Nigeria Heading for Its Own Somalia

In a report credited to Robert I. Rotberg, the founding Director of the Harvard Kennedy School’s Program on Intrastate Conflict and President Emeritus of the World Peace Foundation, and John Campbell, a senior fellow at the Council on Foreign Relations and former U.S. Ambassador to Nigeria – recently published in a publication called China Watch, the writers opined that:

Nigeria has long teetered on the precipice of failure. But now, unable to keep its citizens safe and secure, Nigeria has become a fully failed state of critical geopolitical concern. Its failure matters because the peace and prosperity of Africa and preventing the spread of disorder and militancy around the globe depend on a stronger Nigeria.

Its economy is usually estimated to be Africa’s largest or second largest, after South Africa. Long West Africa’s hegemon, Nigeria played a positive role in promoting African peace and security. With state failure, it can no longer sustain that vocation, and no replacement is in sight. Its security challenges are already destabilizing the West African region in the face of resurgent jihadism, making the battles of the Sahel that much more difficult to contain. And spillover from Nigeria’s failures ultimately affect the security of Europe and the United States.

The writers concluded that, “Indeed, few parts of Nigeria are today fully safe. In 2020 and so far in 2021, according to weekly tracking reports by the Council on Foreign Relations, about 1,400 Nigerians have lost their lives to Islamist insurgents in northeastern Borno State and neighboring areas.”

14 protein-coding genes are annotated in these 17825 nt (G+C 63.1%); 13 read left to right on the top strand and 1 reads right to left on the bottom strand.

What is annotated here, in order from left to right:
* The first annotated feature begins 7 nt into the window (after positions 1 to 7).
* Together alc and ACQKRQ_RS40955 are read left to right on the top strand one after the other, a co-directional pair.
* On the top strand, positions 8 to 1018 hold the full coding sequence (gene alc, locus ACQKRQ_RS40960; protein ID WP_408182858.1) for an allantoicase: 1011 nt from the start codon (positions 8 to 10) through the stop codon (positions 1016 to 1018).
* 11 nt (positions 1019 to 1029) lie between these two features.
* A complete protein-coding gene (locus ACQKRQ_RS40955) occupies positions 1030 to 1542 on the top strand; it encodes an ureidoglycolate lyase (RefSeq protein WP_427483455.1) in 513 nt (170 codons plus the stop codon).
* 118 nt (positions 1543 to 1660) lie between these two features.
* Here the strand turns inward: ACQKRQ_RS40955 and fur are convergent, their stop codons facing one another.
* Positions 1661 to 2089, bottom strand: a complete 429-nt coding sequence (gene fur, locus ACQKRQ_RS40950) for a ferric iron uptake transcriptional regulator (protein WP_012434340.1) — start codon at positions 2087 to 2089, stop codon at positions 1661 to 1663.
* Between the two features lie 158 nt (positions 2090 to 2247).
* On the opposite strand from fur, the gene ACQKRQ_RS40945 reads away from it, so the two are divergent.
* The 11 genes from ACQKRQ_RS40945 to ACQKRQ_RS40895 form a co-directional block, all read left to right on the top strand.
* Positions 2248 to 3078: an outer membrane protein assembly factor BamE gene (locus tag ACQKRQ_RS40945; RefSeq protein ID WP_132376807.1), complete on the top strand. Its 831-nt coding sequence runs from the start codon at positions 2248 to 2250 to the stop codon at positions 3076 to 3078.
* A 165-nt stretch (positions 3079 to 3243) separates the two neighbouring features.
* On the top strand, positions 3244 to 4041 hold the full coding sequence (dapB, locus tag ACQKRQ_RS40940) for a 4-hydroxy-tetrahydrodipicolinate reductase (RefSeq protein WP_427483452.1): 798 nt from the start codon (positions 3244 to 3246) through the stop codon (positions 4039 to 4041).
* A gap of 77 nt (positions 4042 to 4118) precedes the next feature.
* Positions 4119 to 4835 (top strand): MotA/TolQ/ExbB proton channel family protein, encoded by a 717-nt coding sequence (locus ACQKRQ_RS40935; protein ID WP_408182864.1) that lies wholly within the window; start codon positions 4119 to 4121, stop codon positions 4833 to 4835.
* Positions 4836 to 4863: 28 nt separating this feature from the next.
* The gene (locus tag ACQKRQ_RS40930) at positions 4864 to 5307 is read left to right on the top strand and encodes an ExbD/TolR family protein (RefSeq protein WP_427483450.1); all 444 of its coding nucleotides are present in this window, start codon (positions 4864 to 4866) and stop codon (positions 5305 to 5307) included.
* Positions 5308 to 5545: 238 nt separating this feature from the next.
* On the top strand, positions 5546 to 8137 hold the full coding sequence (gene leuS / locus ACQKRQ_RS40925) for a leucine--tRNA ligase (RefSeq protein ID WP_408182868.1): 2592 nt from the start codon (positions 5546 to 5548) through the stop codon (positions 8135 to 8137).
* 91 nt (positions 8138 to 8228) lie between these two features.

Of course, these conclusions are opinions, which the writers are entitled to – and is another contribution to the debate over whether Nigeria is a strong, weak, failed or collapsed state that has been raging since 2005 when the United States Independent Research Organization, the Fund for Peace, first published its measurements of the vulnerability of countries to collapse or enmeshed in conflicts under what it called “Failed Index”. The indexes are not foolproof but provide indicators about the social health of a country and its capacity to manage its security challenges and maintain internal cohesion.

A failed State has no universal definition; but some indicators justify the designation of a state as a failed state. A state that cannot secure its territory and unable to assert authority over its territory and peoples can be said to be a failed state. The capacity of a country’s Government to perform its basic functions and to provide the people with security, peace, justice, freedom, economic stability and to generally secure the lives and properties of the citizenry and give confidence to them that all is well despite all challenges is key to the characterization of a country as strong, weak, failed or collapsed. The status of a country’s public institutions also matters. Their ability to function independently and optimally underlines the ability of the individual in the state to enjoy his freedoms and optimize his or her talents and abilities.